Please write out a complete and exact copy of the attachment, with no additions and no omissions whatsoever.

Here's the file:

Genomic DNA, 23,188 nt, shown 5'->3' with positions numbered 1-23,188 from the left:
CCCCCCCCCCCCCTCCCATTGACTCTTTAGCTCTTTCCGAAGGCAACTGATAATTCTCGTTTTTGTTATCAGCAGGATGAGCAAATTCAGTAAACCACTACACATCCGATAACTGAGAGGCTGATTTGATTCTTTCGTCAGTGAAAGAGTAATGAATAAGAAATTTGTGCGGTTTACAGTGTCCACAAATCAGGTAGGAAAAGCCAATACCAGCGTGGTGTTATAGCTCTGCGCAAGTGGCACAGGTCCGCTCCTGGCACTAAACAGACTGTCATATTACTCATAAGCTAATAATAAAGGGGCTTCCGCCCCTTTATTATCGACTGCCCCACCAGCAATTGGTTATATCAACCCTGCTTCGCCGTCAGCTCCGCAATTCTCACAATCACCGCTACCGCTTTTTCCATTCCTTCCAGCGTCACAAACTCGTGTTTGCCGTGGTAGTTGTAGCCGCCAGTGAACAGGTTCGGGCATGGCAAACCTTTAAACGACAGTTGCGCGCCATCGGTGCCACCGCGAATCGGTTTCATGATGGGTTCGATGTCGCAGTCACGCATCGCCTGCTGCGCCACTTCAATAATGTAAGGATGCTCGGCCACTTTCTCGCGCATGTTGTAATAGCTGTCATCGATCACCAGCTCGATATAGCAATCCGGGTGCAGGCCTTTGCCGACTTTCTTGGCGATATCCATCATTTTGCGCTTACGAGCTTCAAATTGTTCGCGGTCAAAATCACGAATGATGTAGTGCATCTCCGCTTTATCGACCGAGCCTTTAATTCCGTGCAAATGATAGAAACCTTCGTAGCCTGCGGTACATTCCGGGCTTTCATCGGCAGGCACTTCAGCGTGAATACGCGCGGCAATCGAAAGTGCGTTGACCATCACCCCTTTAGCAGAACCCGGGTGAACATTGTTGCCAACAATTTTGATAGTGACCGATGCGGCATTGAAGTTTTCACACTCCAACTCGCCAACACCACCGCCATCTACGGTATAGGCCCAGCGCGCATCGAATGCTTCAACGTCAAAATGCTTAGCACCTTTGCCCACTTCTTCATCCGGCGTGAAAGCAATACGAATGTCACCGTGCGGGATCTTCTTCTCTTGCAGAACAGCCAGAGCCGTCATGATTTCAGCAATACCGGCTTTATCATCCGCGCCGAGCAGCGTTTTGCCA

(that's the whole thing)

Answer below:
Genomic DNA, 23,188 nt, shown 5'->3' with positions numbered 1-23,188 from the left:
CCCCCCCCCCCCCTCCCATTGACTCTTTAGCTCTTTCCGAAGGCAACTGATAATTCTCGTTTTTGTTATCAGCAGGATGAGCAAATTCAGTAAACCACTACACATCCGATAACTGAGAGGCTGATTTGATTCTTTCGTCAGTGAAAGAGTAATGAATAAGAAATTTGTGCGGTTTACAGTGTCCACAAATCAGGTAGGAAAAGCCAATACCAGCGTGGTGTTATAGCTCTGCGCAAGTGGCACAGGTCCGCTCCTGGCACTAAACAGACTGTCATATTACTCATAAGCTAATAATAAAGGGGCTTCCGCCCCTTTATTATCGACTGCCCCACCAGCAATTGGTTATATCAACCCTGCTTCGCCGTCAGCTCCGCAATTCTCACAATCACCGCTACCGCTTTTTCCATTCCTTCCAGCGTCACAAACTCGTGTTTGCCGTGGTAGTTGTAGCCGCCAGTGAACAGGTTCGGGCATGGCAAACCTTTAAACGACAGTTGCGCGCCATCGGTGCCACCGCGAATCGGTTTCATGATGGGTTCGATGTCGCAGTCACGCATCGCCTGCTGCGCCACTTCAATAATGTAAGGATGCTCGGCCACTTTCTCGCGCATGTTGTAATAGCTGTCATCGATCACCAGCTCGATATAGCAATCCGGGTGCAGGCCTTTGCCGACTTTCTTGGCGATATCCATCATTTTGCGCTTACGAGCTTCAAATTGTTCGCGGTCAAAATCACGAATGATGTAGTGCATCTCCGCTTTATCGACCGAGCCTTTAATTCCGTGCAAATGATAGAAACCTTCGTAGCCTGCGGTACATTCCGGGCTTTCATCGGCAGGCACTTCAGCGTGAATACGCGCGGCAATCGAAAGTGCGTTGACCATCACCCCTTTAGCAGAACCCGGGTGAACATTGTTGCCAACAATTTTGATAGTGACCGATGCGGCATTGAAGTTTTCACACTCCAACTCGCCAACACCACCGCCATCTACGGTATAGGCCCAGCGCGCATCGAATGCTTCAACGTCAAAATGCTTAGCACCTTTGCCCACTTCTTCATCCGGCGTGAAAGCAATACGAATGTCACCGTGCGGGATCTTCTTCTCTTGCAGAACAGCCAGAGCCGTCATGATTTCAGCAATACCGGCTTTATCATCCGCGCCGAGCAGCGTTTTGCCA